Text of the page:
The Awesomeness of Historic Roosevelt

10 Oct The Awesomeness of Historic Roosevelt

By Sherry Rampy

While delivering newsletters last month, I was struck with just how truly amazing our neighborhood is. Roosevelt has had and continues to have an incredible diversity in architectural styles and uses. The people that have shaped the neighborhood and City that have and continue to call it home have been just as diverse and amazing.

Internationally acclaimed artists and architects have and continue to call Roosevelt home as well as mayors, state legislators, founders of non-profits and museums, school board members, developers, Emmy award winnings journalists, craftsmen, professional athletes, entrepreneurs, philanthropists and all round awesome neighbors. Their stories are so interesting that I’ve decided to highlight one such neighbor a month (this is a goal, not a promise).

As I was deciding where to begin, I was reminded of the loss of two friends that had a huge impact on Roosevelt, Alec Tanner and Kris Lowery. Kris Lowrey, a real estate broker, introduced “lofts” to Phoenix bringing a developer from Denver to transform a horribly dilapidated 1929 apartment building amidst vacant lots into what we know today as ‘The Fillmore Lofts’ at Second Avenue and Fillmore. This was a huge risk and many thought they would be another of Downtown’s development disasters. ‘The Fillmore Lofts’ were the first and happily Downtown has yet to see the last of its Loft projects.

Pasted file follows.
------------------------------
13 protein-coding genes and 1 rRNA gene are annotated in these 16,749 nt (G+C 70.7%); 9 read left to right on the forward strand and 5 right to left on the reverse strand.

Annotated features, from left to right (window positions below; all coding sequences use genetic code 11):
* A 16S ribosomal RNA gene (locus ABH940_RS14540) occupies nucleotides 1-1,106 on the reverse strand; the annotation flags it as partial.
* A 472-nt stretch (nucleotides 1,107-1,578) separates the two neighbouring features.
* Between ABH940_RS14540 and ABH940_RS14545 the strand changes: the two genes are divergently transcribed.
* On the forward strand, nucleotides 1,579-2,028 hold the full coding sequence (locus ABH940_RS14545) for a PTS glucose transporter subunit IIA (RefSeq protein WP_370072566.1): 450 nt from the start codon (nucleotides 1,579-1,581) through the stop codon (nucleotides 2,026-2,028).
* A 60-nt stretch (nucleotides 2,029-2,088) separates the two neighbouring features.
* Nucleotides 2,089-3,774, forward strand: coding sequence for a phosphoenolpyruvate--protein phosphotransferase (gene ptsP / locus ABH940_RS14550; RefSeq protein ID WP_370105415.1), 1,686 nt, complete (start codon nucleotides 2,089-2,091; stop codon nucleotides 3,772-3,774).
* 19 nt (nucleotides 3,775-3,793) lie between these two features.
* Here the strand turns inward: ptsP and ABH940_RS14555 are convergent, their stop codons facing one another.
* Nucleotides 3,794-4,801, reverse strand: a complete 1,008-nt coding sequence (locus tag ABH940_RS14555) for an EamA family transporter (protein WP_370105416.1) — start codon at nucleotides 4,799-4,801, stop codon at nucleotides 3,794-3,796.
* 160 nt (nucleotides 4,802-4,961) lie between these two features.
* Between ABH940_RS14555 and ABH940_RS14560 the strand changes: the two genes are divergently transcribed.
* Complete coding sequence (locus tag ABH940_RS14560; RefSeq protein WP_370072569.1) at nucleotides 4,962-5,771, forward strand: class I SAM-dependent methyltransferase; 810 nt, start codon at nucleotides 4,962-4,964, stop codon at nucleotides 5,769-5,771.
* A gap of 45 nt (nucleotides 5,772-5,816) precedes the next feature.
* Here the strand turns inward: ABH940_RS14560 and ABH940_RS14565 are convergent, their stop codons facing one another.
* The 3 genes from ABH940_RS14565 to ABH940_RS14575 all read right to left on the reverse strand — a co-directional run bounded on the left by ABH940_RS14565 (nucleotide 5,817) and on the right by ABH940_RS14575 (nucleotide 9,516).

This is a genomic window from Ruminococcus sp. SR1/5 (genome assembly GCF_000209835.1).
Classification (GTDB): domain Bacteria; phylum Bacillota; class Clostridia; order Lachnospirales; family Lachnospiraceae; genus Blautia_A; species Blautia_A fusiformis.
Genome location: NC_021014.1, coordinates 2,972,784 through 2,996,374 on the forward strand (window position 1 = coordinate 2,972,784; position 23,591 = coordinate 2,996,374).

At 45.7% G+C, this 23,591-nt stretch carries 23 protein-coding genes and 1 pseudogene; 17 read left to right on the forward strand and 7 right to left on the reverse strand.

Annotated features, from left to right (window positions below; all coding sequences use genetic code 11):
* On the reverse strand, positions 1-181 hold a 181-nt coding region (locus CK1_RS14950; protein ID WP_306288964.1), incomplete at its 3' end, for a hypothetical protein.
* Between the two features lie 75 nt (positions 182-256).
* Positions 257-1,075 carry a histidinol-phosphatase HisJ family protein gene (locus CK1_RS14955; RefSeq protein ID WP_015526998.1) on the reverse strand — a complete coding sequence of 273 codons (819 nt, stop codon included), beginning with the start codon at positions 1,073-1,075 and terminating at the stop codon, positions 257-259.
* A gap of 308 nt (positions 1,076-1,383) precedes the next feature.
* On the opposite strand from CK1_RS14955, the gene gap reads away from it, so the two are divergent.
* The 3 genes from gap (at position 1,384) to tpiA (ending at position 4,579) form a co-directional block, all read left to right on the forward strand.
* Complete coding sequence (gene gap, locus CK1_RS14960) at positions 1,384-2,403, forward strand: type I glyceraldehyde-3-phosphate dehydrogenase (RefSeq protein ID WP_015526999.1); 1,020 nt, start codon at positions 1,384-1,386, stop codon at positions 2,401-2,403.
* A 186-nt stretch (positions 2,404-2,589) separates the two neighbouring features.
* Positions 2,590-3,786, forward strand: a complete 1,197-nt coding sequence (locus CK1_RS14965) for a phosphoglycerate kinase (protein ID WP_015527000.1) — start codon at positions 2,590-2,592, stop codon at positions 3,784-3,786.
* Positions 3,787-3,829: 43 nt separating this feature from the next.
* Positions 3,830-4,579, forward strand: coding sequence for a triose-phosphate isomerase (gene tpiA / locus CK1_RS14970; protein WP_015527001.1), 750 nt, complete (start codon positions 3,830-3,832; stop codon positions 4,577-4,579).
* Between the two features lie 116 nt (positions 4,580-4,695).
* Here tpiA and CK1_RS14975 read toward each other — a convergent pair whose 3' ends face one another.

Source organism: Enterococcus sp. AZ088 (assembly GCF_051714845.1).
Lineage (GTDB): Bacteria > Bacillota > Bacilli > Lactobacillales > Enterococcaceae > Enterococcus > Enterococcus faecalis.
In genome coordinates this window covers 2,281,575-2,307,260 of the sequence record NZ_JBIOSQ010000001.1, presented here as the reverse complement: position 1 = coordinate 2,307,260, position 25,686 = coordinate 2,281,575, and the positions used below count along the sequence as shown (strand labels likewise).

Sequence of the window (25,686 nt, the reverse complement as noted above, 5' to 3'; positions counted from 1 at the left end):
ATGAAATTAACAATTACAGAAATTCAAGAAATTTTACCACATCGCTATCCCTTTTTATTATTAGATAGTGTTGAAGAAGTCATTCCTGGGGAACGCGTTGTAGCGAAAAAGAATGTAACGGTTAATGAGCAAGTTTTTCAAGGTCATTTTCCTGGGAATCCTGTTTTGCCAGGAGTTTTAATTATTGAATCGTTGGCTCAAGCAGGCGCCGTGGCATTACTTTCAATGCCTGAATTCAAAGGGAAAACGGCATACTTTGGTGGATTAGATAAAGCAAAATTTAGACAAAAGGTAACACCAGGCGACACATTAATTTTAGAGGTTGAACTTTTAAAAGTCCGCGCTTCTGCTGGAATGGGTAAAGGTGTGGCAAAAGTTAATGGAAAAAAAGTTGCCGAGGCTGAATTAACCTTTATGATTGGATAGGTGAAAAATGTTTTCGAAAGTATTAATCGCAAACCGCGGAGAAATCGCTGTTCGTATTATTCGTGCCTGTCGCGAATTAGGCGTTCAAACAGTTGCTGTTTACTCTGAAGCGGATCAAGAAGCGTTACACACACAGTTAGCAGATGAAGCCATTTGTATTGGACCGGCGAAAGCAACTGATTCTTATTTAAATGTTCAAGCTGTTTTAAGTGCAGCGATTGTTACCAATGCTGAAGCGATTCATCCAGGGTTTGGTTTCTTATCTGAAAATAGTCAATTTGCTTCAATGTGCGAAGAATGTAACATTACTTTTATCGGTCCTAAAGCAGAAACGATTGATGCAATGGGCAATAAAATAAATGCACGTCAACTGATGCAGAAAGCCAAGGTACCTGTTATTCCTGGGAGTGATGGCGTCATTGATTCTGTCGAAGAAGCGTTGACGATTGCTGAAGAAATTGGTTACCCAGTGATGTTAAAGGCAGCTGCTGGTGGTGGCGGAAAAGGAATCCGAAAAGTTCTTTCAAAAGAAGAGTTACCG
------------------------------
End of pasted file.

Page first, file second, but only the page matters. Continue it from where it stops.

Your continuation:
Kris went on to convert what was originally built in the 1920’s as another apartment building but lastly served as a group home for paranoid schizophrenics into the ‘Fontenelle’ at Third Avenue and Roosevelt.

Alec Tanner also transformed a dilapidated group home into a landmark property. In 1998 at the age of thirty, he purchased 303 West Portland Street which had operated as the ‘Casa De Amigas Group Home’ for longer than he had been alive. It had enclosed porches, rolled roofing, and aluminum slider windows. Thankfully, it also had a grand curved staircase, coffered ceilings, and pocket French doors that framed the view of a stately fireplace. He hadn’t been looking for a historic restoration project when he fell in love with his home, but neither were Angel and Mike Penneli, who became his neighbors after stopping in an open house next door. They too restored a dilapidated home into one of the jewels of the neighborhood (AND it’s on tour this November 15th during our annual home tour…just a quick tout!!…mark your calendars…and those of your friends!!).

Alec went on to restore and renovate over thirty-five homes in central Phoenix, many within the neighborhood inspiring others to do so along the way. When asked why he was restoring a home on Lynwood he replied, “because I can make it beautiful”.

Alec Tanner and Kris Lowrey became best friends. While they both passed away last year and we can’t enjoy their laughter any longer, their presence in the neighborhood can still be enjoyed and appreciated.